Padraig Colman

Rambling ruminations of an Irishman in Sri Lanka

Category: killing

Martin McGuinness RIP

A short version of this article appeared in Ceylon Today on March 30 2017.

The world watched in horror as Khalid Masood drove a car into tourists and innocent bystanders at Westminster on March 24, 2017. At the funeral of Martin McGuinness on March 23 Gerry Adams described McGuinness, who died on March 21, as a “freedom fighter” rather than a terrorist. There has always been much talk by the Provisional IRA of “the armed struggle”. Unfortunately, freedom fighting and armed struggle is usually not in brutal reality about facing up to the army of the enemy but about killing defenceless women and children as Khalid Masood did. The Reverend Harold Good OBE also spoke at McGuinness’s funeral.  “Our paths crossed many times and often he trod the path that came to our home and that is where you make friendship as you share your own fireside.”

Good by Name, Good by Nature

I first met the Reverend Harold Good (former President of the Methodist Union) in 1982 when I worked for Sir Arthur Armitage at the Social Security Advisory Committee (SSAC). Harold was a distinguished and effective member of SSAC and impressed me as someone who was good by nature as well as by name. Thirty-five years later we still communicate and Harold is a regular reader of this column. The two most detailed accounts of the complex dealings that took the Northern Ireland peace process to the Good Friday Agreement are by former Irish Times correspondent Deaglán de Bréadún, (The Far Side of History) and Tony Blair’s Chief of Staff Jonathan Powell (Great Hatred, Little Room). Harold has always refused to discuss his role but both books mention him and it is a matter of recorded history that it was Harold who made the formal announcement that the Provisional IRA had decommissioned their arms, effectively saying the war was over.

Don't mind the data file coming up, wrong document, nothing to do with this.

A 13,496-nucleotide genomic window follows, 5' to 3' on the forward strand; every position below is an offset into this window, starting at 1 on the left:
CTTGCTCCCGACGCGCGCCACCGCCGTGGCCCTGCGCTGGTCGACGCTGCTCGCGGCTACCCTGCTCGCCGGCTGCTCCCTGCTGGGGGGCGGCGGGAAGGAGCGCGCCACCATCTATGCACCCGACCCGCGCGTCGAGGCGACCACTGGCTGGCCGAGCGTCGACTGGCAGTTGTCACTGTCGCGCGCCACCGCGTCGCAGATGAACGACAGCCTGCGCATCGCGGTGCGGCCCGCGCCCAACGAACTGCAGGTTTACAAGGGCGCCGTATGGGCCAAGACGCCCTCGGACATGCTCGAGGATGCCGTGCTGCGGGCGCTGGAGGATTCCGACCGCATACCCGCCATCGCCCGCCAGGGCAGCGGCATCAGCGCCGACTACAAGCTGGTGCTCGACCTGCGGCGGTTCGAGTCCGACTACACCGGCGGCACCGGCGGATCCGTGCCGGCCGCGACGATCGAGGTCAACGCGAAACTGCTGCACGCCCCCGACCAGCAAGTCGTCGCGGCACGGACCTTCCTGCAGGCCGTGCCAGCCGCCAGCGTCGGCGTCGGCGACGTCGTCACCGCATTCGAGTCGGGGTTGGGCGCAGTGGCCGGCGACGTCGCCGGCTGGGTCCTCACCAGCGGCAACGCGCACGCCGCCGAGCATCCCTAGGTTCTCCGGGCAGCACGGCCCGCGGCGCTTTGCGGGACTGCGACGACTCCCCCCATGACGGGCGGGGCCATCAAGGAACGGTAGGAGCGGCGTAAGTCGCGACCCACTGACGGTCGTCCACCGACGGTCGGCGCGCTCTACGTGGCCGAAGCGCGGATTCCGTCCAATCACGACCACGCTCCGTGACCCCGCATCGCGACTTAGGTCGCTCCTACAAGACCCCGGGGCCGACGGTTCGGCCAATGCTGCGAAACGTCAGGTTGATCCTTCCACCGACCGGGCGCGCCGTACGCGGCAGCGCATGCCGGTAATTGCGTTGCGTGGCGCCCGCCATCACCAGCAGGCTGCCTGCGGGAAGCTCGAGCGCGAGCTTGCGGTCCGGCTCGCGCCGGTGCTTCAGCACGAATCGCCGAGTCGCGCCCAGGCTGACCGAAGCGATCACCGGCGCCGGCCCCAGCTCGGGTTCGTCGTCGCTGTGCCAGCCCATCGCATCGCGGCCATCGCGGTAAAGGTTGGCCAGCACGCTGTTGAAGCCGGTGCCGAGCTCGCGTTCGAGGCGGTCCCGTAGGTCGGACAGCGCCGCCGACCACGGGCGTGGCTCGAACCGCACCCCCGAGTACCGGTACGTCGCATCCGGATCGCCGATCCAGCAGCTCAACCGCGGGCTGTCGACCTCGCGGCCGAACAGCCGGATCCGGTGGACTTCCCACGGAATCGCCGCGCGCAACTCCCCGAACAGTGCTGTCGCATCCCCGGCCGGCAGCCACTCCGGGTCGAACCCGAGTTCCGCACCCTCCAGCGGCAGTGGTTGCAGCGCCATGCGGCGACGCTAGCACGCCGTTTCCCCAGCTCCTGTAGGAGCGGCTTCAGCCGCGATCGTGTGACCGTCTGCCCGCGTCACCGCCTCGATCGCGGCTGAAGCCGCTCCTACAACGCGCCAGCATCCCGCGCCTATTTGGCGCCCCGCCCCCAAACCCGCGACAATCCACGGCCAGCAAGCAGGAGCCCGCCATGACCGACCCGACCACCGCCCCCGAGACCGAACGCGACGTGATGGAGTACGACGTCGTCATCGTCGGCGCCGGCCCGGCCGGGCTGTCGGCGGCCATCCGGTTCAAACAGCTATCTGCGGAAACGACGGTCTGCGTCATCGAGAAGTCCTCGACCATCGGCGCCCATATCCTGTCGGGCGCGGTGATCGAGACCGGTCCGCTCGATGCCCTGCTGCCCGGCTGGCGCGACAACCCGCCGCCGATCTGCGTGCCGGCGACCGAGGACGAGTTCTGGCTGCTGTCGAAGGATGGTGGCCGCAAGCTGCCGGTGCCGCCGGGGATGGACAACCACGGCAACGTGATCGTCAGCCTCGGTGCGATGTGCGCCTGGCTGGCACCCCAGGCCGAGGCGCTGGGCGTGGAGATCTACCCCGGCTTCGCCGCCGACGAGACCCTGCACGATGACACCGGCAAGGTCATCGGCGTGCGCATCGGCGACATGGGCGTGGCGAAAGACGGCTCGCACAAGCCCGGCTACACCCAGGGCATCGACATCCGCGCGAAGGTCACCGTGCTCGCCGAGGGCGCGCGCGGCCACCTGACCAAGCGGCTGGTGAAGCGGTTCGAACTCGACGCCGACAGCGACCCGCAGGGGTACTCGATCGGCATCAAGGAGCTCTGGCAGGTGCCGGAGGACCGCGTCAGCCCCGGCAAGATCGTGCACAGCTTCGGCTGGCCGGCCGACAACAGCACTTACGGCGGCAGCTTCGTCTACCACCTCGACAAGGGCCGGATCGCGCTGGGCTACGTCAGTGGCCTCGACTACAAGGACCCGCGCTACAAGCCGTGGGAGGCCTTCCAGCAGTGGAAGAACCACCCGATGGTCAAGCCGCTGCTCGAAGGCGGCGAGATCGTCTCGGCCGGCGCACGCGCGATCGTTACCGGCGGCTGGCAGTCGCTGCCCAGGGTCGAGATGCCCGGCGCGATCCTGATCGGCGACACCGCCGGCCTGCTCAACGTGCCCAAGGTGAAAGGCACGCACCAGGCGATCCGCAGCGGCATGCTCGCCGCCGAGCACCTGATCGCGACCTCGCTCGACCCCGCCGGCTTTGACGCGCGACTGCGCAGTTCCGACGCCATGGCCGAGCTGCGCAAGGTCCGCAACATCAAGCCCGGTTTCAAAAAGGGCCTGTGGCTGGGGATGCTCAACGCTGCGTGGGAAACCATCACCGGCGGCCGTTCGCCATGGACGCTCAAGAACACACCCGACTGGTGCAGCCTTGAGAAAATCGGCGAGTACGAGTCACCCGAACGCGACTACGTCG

2008 Peace Award & Annual Lecture – Harold Good & Alec Reid

Harold has strong credentials as a man of peace so I was somewhat surprised at his response when I asked him what he thought of Martin McGuinness standing for election as the president of the Republic of Ireland. “If elected he would be a circumspect, respectful and statesmanlike president.” He also said that he was proud to call McGuinness his friend. Edward Daly, the Bishop of Derry, once said of the teetotal, non-smoking McGuinness: “He is an exemplary man, honest and upright. My only quarrel is the legitimacy and morality of using violence for political purposes.”